Lonely Work: Winter studies take biologist to remote areas
Posted on 09 March 2016
Wildlife biologist Tim Thier. Photo by Dave Reese
Road sign on remote trail in Whitefish Mountain Range. Dave Reese photo
BY DAVID REESE
The wolf was here the day before.
The animal had left large pock marks in the snow that formed a long, singular line stretching down the snowmobile trail in front of us.
After about five miles up this remote forest road near Stryker on Monday, the wolf’s tracks suddenly veered off the trail and into the deep snow — before quickly returning to the trail. In its wake it had left a calling card of its presence: a small piece of deer hide, cut in a perfect square fashion, giving us the clue that the hide had been used by a trapper as bait for a pine marten trap. The wolf’s teeth left large holes in the frozen hide, and every scrap of available protein had been cleanly scoured away.
“Tough way for a wolf to make a living out of something like that,” remarked Tim Thier, tossing the piece of hide back in the snow and hopping on his snowmobile. Thier is a Montana Fish, Wildlife and Parks wildlife biologist who has studied furbearing animals in northwest Montana during the winter for the past 13 years.
His work involves snowmobiling miles and miles of winter back roads of northwest Montana throughout the winter, counting the various tracks left by furbearing animals like wolf, lynx, coyote, wolverine, pine marten, snowshoe hare and weasel. His study helps monitor the population trends of the various animals and how they cycle up and down over the years.
Thier monitors a dozen separate routes during the winter. His coverage area as a wildlife biologist stretches from the North Fork of the Flathead, to Lake Koocanusa, the British Columbia border, Stryker and the 10 Lakes area near Eureka, all the way to Kalispell.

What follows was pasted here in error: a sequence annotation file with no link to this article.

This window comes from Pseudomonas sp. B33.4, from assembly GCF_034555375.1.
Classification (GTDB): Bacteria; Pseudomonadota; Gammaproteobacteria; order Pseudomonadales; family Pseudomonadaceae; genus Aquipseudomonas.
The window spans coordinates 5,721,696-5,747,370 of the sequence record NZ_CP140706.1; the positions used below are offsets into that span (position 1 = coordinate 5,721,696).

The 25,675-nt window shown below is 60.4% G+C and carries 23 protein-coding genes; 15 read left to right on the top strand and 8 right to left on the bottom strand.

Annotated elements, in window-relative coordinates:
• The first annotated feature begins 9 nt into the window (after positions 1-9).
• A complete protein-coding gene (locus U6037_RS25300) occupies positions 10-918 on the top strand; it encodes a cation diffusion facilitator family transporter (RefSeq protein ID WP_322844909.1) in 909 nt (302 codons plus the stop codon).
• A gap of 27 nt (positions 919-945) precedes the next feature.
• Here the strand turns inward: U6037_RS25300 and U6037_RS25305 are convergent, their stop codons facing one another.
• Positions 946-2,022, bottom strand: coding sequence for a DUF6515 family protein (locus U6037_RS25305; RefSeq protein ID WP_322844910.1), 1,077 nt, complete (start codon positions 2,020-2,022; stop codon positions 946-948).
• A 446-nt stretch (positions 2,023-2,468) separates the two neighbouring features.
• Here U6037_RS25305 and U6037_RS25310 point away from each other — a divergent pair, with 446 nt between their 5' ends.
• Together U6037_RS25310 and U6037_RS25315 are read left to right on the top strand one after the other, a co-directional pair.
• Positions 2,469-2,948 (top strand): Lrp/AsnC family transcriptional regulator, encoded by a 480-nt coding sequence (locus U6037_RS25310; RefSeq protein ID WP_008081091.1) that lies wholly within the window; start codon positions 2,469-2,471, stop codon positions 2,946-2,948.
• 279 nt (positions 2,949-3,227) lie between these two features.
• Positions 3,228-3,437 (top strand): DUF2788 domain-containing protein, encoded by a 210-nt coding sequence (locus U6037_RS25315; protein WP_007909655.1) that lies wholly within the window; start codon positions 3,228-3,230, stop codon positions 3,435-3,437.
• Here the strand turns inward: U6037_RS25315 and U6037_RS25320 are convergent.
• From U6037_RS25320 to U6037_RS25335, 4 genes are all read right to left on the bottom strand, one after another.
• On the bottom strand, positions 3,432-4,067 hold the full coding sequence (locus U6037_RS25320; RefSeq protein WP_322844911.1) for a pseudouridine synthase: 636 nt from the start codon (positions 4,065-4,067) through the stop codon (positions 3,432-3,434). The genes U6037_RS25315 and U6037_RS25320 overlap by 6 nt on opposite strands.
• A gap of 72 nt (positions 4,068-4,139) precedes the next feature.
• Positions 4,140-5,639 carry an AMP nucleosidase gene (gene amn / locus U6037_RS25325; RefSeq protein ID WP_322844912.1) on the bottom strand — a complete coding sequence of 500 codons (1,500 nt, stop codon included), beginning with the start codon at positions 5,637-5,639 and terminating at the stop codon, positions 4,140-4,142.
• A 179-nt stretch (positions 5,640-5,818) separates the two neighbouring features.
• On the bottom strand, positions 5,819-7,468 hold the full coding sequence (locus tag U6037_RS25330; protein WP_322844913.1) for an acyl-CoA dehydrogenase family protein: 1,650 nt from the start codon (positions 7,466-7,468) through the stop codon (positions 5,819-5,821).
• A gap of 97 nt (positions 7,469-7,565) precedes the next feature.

Thier’s process for monitoring furbearers is fairly simple; he counts the various kinds of tracks along the snowmobile trail, and writes the information on a clipboard under various categories such as felids (mountain lions) or mustelids. (weasel). He also keeps track of prey-base animals, like squirrels and rabbits. His annual studies are part of a statewide effort to monitor winter furbearer populations. “Over time, it gives us a picture of where we have high densities of furbearer populations in the state, and where changes may be occurring,” Thier said. For instance, this year Thier is seeing fewer snowshoe hare than usual, but their populations are cyclic.
The lone wolf tracks that he spotted on Monday in the Stryker area made him wonder about the wolf’s origin, since this area is between areas of known inhabitation by the various wolf packs of the Whitefish Range and the North Fork of the Flathead.
“We may have a new pack here,” he said, before climbing back aboard his snowmobile and continuing up the road toward Upper Whitefish Lake.